Railpen, the open DB fund with locomotion

Despite the constant pull on Railpen chief executive Chris Hitchen’s expertise in other directions, most recently helping to run NEST, the UK government’s new low-cost pension scheme, he is resolute that his primary task is ensuring Railpen, inhouse manager of the £19-billion ($30.4 billion) pension scheme for Britain’s rail industry, successfully delivers on its monthly pension obligations. In a policy shaped by innovative investment ideas and a willingness to diversify, it’s a challenge he relishes.

The Railway Pension Scheme is an umbrella fund for the entire rail sector. Some 170 different rail-related companies – from large train operators to small engineering specialists – as well as pensioners of the former state-run British Rail that was privatised 17 years ago give their pension pots to Railpen to manage. Although the liabilities from the diverse contributors are separate, the assets are pooled into different funds, each with particular risk profiles, like a unit trust. The employers decide how and where to allocate their funds in the different pools Railpen operates with a clear delineation between liability-matching and return-seeking assets.

The scheme, one of the UK’s biggest, is a defined-benefit fund open to new members. Although many defined-benefit funds are closing as employers collapse under the weight of these more generous schemes, Railpen is still attracting enough members to make it work. New, young employees paying into the scheme give Hitchen’s team a long-term horizon and more punch and flexibility in its investment strategy. “Many funds are closing down their risk and investing in government bonds and LDIs. We are not taking unnecessary risk but we still want returns,” says Hitchen, who joined Railpen in 1998 as investment director.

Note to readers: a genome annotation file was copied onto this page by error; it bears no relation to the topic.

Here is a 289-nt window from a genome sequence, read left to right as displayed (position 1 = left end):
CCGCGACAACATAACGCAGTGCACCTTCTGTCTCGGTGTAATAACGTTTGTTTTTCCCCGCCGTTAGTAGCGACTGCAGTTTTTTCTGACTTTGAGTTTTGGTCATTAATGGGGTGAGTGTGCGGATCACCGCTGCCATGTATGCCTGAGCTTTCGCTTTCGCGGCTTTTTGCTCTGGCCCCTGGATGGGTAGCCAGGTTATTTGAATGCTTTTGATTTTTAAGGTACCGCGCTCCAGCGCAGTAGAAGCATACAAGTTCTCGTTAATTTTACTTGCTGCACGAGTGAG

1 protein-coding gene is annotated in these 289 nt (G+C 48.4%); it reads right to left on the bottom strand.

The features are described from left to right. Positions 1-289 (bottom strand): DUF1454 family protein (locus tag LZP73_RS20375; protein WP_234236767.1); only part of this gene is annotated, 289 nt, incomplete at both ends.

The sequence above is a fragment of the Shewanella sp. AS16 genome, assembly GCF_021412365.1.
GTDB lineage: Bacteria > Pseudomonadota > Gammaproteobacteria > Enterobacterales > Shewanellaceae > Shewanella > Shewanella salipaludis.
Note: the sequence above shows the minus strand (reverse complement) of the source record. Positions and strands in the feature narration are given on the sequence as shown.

Bold strokes in the growth pool

Of all Railpen’s pooled funds, its bold strategy is best encapsulated in the flagship $9.6-billion Growth Pooled Fund, introduced in 2010 and targeting 5 per cent above the Retail Price Index (RPI) in liquid, return-seeking assets.

Strategies for today’s straitened times include paring down the equity exposure in the growth pool over the last year. “We had 70 per cent in equities, now this is about 30 per cent. We’ve done this not because we know equities are going to do badly but more because we are worried that they might,” he says. The cut in stock-market exposure hit managers BlackRock, which saw its mandate drop from $4.8 billion to $3.8 billion, Pimco, Martin Currie and London hedge fund manager TT International. Railpen oversees asset allocation but has used external managers since 1987 and now has 80-odd, managed by an inhouse team of eight. The switch out of equities has pushed investment towards the other asset classes in the growth pool, including short-dated bonds and non-government bonds, property, commodities, private equity and emerging market debt. “The growth pool is invested for the long term, not to pay next week’s pension,” he says.